Planting new homes for nature, off the A1


22 May 2023

This year we've planted over 5000 trees and shrubs in Yorkshire as part of our commitment to increase tree cover near our road network.

We're highlighting some of our nature focussed work near and on our road network, during our Nature Week in May. National Highways is one of the country’s largest landowners, with 30,000 hectares of green land. Roadside verges and nearby land and wetlands are home to diverse wildlife, insects and natural habitats.

Nature Week - image of a tree canopy.

This year land close to the A1, which falls within the White Rose Forest the Northern Forest, was planted with more than 5,000 trees and shrubs in North and West Yorkshire by National Highways.

We’ve planted a range of native broadleaved species at five locations, north of Leeds, close to Micklefield, South Milford and Fairburn; the aim is to increase woodland cover in the region as well as providing a wide range of other benefits.  

Our planting sites include a mix of natural habitats close to road drainage ponds and verges. Species include English Oak, which supports more biodiversity than any other tree species in the UK, Field Maple, a broadleaf attractive to caterpillars and aphids and a species which resists air pollution and Hazel, which has long been associated with pollen for bees and food for woodpeckers, nuthatch, and dormice.

Tree canopy cover in this part of the country is just over seven and a half per cent, considerably lower than the national average of 13 per cent. The saplings we have planted will in time act as carbon sinks. They’ll provide much needed habitat connectivity for wildlife and improve soil stability as well as slow the flow of flood water on to the road network.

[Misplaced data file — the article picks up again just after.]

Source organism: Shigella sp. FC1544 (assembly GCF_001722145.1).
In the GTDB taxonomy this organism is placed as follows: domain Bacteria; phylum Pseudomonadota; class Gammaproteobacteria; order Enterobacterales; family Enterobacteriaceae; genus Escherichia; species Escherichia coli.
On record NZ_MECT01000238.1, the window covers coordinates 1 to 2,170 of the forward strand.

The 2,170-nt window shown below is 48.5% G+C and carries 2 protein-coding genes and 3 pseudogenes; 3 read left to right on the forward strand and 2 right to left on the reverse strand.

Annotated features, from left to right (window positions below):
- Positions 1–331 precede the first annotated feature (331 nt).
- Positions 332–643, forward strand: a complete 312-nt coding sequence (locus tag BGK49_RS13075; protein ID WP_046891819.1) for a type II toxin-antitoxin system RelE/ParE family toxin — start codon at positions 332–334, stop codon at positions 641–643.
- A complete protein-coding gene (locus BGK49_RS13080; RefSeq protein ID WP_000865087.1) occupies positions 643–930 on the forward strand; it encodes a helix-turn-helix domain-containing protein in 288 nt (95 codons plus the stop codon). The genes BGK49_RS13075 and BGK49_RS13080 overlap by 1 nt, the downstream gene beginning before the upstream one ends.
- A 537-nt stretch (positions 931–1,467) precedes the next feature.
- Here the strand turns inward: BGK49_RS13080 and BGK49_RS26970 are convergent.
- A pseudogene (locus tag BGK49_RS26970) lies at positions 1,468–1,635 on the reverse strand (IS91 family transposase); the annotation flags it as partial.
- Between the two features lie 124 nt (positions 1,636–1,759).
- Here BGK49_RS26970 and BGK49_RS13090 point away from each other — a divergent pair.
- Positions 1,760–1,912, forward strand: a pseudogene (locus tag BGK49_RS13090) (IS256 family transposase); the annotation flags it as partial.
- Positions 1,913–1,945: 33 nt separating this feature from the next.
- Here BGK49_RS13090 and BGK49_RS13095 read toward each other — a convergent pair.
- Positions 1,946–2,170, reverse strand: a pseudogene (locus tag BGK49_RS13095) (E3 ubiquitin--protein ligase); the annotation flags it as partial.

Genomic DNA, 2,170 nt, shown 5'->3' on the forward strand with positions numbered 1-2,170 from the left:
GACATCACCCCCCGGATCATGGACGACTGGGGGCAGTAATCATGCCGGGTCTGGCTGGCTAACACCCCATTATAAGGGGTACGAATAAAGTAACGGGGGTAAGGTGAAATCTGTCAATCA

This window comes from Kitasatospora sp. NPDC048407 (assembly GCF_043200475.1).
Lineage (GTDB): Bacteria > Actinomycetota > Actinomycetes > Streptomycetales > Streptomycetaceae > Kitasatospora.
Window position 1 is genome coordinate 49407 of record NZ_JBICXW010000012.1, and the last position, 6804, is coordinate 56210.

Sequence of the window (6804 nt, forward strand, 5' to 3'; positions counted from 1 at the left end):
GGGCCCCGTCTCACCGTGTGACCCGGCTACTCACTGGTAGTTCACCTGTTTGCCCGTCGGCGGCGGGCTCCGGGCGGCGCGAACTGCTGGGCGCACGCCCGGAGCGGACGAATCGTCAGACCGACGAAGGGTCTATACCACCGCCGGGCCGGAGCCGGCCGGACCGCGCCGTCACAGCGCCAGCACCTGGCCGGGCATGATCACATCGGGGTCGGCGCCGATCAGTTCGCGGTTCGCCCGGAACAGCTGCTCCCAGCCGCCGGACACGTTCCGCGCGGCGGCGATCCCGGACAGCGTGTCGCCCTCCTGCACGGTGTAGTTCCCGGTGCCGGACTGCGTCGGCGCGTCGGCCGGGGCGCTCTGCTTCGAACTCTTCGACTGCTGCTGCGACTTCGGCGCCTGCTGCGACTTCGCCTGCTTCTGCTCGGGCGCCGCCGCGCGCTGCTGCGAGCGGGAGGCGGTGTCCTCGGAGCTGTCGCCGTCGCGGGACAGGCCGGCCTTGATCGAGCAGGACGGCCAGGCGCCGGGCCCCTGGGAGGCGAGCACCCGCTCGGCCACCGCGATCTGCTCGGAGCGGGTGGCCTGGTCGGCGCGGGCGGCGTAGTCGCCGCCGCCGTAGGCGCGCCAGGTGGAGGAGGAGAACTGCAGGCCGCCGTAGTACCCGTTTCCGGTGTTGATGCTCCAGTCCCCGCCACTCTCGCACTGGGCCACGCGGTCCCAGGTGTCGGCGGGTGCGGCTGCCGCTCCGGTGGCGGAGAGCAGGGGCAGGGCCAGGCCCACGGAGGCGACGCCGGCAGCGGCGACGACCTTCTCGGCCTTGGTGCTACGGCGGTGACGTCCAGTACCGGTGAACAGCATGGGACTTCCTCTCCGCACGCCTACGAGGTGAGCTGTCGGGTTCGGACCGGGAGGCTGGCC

We’re not just planting for the landscape. We’re planting for ecology as well, developing a green corridor to link our cities and our wildlife.

The White Rose Forest is the community forest for North and West Yorkshire, working in partnership with local authorities, landowners, businesses, and communities to increase woodland across the region. It is the largest of England’s thirteen community forests and part of the Northern Forest that will stretch from Liverpool to the Yorkshire coast. 

The planting has been funded from National Highways’ Environment and Well Being Designated Fund, which supports the company’s vision of a greener, more sustainable road network.  

The Northern Forest is a joint initiative between conservation charity The Woodland Trust and four community forests in the north of England, The Mersey Forest, Manchester City of Trees, the White Rose Forest, and Humber Forest. It will see the planting of at least 50 million trees over the next 25 years, that will help transform the landscape from Hull in the East to Liverpool and Chester in the West.  Since 2018 more than three million saplings have gone in the ground.

You can discover more about our approach to the environment and biodiversity in our Environmental Sustainability Strategy